14 December 2006 – Standing and applauding, the 192-member United Nations General Assembly today paid a thunderous and prolonged tribute to Secretary-General Kofi Annan at the end of his 10-year tenure before swearing in his successor Ban Ki-moon, who takes over as the world’s top diplomat on 1 January. b_70_106_16777215_00_images_content_news_841.jpg 14 December 2006 – Standing and applauding, the 192-member United Nations General Assembly today paid a thunderous and prolonged tribute to Secretary-General Kofi Annan at the end of his 10-year tenure before swearing in his successor Ban Ki-moon, who takes over as the world’s top diplomat on 1 January.
b_180_0_16777215_00_images_content_news_841.jpg 14 December 2006 Standing and applauding, the 192-member United Nations General Assembly today paid a thunderous and prolonged tribute to Secretary-General Kofi Annan at the end of his 10-year tenure before swearing in his successor Ban Ki-moon, who takes over as the world’s top diplomat on 1 January.

Both Mr. Annan and Mr. Ban stressed the indissoluble links uniting security, development and human rights as the three pillars of the UN, without any one of which world peace will not be achieved.

Earlier, by acclamation the Assembly adopted a resolution of tribute for Mr. Annan who, in the words of Assembly President Sheikha Haya Rashed al-Khalifa, has devoted his life to the world body.

“His career has been unique,” she said. “He has risen through the ranks of the United Nations and devoted his life’s service to the Organization. So, today we are not only bidding farewell to the current Secretary-General, but also to one of the longest-serving officials of the United Nations.”

She stressed that Mr. Annan has stood at the helm as the UN has become a more effective global actor and demands for its services have grown over the past 10 years.

“We are grateful to Kofi Annan for having set out a far-reaching reform framework to make the Organization more relevant to the people of the world: a United Nations that lives to serve humanity and the principles of multilateralism,” Sheikha Haya declared.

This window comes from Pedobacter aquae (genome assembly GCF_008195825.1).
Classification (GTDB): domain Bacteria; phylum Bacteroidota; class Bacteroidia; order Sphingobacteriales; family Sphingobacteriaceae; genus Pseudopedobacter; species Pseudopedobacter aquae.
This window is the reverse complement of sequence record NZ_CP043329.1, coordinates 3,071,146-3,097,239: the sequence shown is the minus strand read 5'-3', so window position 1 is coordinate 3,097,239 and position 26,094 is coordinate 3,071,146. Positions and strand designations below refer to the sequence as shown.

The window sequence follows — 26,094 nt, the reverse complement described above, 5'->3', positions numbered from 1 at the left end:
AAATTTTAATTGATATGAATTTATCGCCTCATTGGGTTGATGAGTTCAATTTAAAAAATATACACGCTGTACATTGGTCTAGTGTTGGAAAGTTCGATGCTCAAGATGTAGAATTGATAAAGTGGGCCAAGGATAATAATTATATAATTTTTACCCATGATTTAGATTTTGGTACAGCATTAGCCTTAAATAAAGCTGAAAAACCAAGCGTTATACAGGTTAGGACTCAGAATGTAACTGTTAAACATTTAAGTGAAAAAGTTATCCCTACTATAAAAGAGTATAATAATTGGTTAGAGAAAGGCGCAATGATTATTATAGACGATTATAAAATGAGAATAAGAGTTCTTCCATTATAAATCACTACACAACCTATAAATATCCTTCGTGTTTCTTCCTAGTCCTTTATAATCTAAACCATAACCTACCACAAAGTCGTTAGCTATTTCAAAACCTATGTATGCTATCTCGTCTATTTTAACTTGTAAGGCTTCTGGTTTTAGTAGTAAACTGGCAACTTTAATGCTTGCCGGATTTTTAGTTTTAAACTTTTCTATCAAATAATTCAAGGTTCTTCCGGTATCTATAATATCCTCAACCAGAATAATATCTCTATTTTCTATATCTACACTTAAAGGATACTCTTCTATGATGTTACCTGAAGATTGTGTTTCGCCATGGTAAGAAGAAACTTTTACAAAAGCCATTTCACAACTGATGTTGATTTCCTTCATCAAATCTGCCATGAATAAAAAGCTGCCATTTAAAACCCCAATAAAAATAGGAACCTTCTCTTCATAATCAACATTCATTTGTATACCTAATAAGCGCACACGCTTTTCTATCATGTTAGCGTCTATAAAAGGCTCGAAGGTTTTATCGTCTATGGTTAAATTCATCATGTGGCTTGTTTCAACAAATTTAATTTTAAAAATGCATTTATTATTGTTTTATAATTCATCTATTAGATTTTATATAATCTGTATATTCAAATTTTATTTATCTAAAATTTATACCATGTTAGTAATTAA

“Kofi Annan will leave a lasting legacy. He has guided the United Nations into the 21st century with vision and leadership. As a result the multilateral system is stronger,” she added.

Her words were echoed by the representatives of the various regional groups, who praised Mr. Annan’s role in facing the many challenges confronting the world at large and the UN itself by promoting peace, humanitarian aid, human rights, development for the poor, and wide-ranging reform for the Organization as epitomized by his 2005 report, In Larger Freedom.

In response Mr. Annan noted that despite many difficulties and some setbacks in the past decade “we have achieved much that I am proud of,” citing UN reforms in particular.

The Organization “became more transparent, accountable and responsive,” he said. “It began to better address the needs of individuals worldwide. It faced emerging threats, as well as familiar ones, head-on.

“And it internalized the notion that development, security and human rights must go hand in hand; that there can be no security without development and no development without security, and neither can be sustained in the longer term without being rooted in the rule of law and respect for human rights,” he added.

“I depart convinced that today’s UN does more than ever before, and does it better than ever before. Yet our work is far from complete – indeed, it never will be.”

The Assembly rose in prolonged applause at the end of Mr. Annan’s speech.

The article "Five Lessons" by the Secretary General Kofi Annan based on his address he gave on 11 December at the Truamn Presidential Museum and Library in Independence, Missouri could be viewed here.